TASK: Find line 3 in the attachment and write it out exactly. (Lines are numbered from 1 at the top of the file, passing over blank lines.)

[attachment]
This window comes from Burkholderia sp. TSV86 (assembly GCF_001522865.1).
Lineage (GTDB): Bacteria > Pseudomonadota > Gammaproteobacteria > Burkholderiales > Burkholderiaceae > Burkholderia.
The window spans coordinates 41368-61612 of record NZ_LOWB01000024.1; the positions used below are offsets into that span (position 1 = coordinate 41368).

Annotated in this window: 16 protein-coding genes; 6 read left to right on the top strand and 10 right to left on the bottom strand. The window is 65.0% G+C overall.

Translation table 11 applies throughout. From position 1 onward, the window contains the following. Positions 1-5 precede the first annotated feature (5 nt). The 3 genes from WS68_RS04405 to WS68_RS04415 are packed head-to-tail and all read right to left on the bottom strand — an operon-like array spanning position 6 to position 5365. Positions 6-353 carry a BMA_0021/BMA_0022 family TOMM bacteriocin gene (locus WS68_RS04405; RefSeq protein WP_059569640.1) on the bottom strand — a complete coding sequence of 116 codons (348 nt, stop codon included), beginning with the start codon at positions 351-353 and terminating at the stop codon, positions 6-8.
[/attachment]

The window spans coordinates 41368-61612 of record NZ_LOWB01000024.1; the positions used below are offsets into that span (position 1 = coordinate 41368).